Authorities in the U.S. state of Florida say they are concerned about numerous incidents of price gouging in the wake of Hurricane Charley. Elderly victims of the storm are especially vulnerable to fraud, and authorities are taking special measures to protect them.
Imagine paying $10 for a bag of ice that would normally cost $1, or $100 for a $35-a-night hotel room. Or, imagine being asked to pay $10,000 dollars to remove a tree from the roof of your house. Those examples are all too real in southwest Florida as victims of Hurricane Charley are now being victimized a second time, by scam artists.
Florida Attorney General Charlie Crist says he has received nearly 2000 complaints about price gouging since Hurricane Charley cut a swath across Florida last week. Mr. Crist says the violations began almost as soon as the storm struck.
"Well they [scams] pretty much run the gamut," he explained. "A lot of the calls we received early on really affected things like plywood lumber, when people were trying to board up their places before the hurricane hit. After that we started getting complaints about hotels and motels. People fleeing Hurricane Charley and trying to get to safe dwellings to put their families up. "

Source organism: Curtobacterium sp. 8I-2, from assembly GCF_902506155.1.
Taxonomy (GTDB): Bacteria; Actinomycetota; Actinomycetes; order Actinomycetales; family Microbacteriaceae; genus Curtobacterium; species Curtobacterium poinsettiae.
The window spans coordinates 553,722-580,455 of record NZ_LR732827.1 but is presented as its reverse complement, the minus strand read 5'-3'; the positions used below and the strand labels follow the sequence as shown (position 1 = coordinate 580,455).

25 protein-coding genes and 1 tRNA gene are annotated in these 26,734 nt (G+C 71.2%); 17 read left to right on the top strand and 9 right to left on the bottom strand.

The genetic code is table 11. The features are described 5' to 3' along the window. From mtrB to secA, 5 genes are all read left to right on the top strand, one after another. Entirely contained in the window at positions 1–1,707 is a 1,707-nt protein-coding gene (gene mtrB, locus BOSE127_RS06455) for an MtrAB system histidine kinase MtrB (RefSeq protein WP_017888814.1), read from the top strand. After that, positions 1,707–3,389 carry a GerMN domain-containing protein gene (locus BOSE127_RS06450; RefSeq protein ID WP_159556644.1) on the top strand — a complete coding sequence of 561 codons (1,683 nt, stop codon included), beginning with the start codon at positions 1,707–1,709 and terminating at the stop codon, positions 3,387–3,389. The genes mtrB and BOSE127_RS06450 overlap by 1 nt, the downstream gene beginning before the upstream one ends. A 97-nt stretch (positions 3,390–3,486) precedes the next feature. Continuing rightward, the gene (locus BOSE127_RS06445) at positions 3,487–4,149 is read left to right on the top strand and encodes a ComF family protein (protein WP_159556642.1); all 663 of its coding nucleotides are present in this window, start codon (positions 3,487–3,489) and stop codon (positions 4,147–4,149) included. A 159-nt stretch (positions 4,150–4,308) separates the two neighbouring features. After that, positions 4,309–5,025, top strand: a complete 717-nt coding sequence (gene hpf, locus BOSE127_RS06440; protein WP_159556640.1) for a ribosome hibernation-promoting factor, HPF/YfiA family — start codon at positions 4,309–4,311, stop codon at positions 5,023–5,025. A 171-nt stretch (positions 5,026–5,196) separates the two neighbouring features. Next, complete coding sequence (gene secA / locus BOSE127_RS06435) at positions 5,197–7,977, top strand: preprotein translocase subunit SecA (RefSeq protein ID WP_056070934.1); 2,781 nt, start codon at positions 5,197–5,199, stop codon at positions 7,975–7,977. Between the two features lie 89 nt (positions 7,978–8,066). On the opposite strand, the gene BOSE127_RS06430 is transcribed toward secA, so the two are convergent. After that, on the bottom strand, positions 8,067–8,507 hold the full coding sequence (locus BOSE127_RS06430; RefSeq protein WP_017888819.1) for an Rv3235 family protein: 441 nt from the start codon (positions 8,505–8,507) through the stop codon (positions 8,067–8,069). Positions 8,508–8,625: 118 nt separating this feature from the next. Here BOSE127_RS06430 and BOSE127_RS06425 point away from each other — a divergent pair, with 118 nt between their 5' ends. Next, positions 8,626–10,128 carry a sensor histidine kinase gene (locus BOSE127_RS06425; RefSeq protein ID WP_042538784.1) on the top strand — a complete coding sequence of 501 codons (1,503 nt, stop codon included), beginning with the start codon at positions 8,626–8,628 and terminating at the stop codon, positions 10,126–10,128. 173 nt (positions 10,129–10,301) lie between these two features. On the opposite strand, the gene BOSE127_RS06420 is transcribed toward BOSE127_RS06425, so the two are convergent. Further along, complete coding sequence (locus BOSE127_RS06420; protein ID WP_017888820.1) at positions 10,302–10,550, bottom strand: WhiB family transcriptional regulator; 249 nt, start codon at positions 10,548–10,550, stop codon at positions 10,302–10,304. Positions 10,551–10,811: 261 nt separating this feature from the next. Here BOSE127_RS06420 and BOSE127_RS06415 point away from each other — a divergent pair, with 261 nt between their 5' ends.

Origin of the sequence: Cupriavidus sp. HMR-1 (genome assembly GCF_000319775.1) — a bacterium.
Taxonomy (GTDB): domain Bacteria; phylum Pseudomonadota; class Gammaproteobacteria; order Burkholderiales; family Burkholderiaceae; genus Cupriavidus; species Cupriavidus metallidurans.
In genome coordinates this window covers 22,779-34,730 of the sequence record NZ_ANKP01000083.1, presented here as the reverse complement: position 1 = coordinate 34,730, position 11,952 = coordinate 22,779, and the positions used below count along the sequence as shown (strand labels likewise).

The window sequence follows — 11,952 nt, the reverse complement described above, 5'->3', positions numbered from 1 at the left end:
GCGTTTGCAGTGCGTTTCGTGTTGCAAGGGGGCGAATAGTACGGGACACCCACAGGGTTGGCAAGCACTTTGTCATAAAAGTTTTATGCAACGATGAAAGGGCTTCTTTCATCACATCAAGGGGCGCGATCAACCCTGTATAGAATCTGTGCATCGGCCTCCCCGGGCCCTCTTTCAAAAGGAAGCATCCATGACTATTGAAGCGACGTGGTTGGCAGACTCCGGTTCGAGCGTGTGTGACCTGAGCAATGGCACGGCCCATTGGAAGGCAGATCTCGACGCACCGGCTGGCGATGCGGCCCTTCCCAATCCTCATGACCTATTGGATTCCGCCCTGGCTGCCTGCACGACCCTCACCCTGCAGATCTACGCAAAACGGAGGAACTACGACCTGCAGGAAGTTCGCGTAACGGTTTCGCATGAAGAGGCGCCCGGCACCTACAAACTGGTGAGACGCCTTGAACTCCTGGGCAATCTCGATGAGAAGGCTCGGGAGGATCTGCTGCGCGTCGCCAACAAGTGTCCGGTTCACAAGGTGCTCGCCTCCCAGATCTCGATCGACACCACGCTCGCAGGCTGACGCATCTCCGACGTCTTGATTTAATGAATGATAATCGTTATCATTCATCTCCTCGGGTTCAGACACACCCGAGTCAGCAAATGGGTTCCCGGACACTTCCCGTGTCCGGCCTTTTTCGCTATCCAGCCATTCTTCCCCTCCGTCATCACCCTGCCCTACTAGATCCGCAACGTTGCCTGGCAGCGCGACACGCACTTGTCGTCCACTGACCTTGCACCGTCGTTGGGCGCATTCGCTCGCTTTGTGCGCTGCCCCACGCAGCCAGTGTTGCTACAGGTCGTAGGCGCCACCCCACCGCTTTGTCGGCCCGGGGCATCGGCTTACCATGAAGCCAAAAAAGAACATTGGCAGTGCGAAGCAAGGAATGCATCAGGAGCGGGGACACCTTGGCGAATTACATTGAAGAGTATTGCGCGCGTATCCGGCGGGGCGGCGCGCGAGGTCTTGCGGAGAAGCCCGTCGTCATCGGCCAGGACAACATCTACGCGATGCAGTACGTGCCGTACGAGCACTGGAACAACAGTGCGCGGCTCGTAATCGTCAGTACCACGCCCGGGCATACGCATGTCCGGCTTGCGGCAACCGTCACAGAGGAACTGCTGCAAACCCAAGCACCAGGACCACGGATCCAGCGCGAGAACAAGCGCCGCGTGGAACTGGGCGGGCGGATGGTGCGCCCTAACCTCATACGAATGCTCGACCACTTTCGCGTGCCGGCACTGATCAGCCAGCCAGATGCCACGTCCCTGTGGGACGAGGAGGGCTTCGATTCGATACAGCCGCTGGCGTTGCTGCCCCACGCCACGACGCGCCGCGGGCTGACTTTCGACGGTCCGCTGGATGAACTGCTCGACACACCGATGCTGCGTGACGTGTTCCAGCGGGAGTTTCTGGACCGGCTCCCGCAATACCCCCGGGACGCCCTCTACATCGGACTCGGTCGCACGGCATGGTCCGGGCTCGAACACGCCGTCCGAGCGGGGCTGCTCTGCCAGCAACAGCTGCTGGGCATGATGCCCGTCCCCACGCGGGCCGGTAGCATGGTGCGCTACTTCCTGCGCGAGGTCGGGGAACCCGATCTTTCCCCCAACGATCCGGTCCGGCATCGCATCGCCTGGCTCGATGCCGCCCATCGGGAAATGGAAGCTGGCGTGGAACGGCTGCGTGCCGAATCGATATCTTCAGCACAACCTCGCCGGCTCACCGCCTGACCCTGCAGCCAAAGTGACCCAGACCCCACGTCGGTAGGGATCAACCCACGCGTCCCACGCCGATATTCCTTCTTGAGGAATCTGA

Mr. Crist says some hotels were charging triple or even quadruple their normal rates to people fleeing the storm. Now, he says fraudulent contractors and insurance brokers have moved into storm-affected areas trying to take advantage of people trying to rebuild their homes and businesses.
Especially vulnerable are the thousands of elderly residents who lived in hard-hit mobile home parks, which suffered the worst damage from the storm. Charlie Crist says the state of Florida is making every effort to make life uncomfortable for scam artists.
"We have taken a two-pronged approach by filing under two statutes. Price gouging obviously, but also unfair trade and deceptive practice," he added. "That brings with it a $10,000 fine, unless the victim is a senior citizen, and then it can be up to $15,000. In one of these cases the victim was an 85-year-old woman, so it can be a $15,000 infraction in that case."
Mr. Crist says the state has already filed several lawsuits against hotels that charged more than their advertised rates, and he says many more cases will be brought before judges soon.
He warns anyone caught in a disaster like Hurricane Charley to never pay anyone in advance for promised work, and to make sure and check the credentials of anyone claiming to be an insurance adjuster or licensed contractor.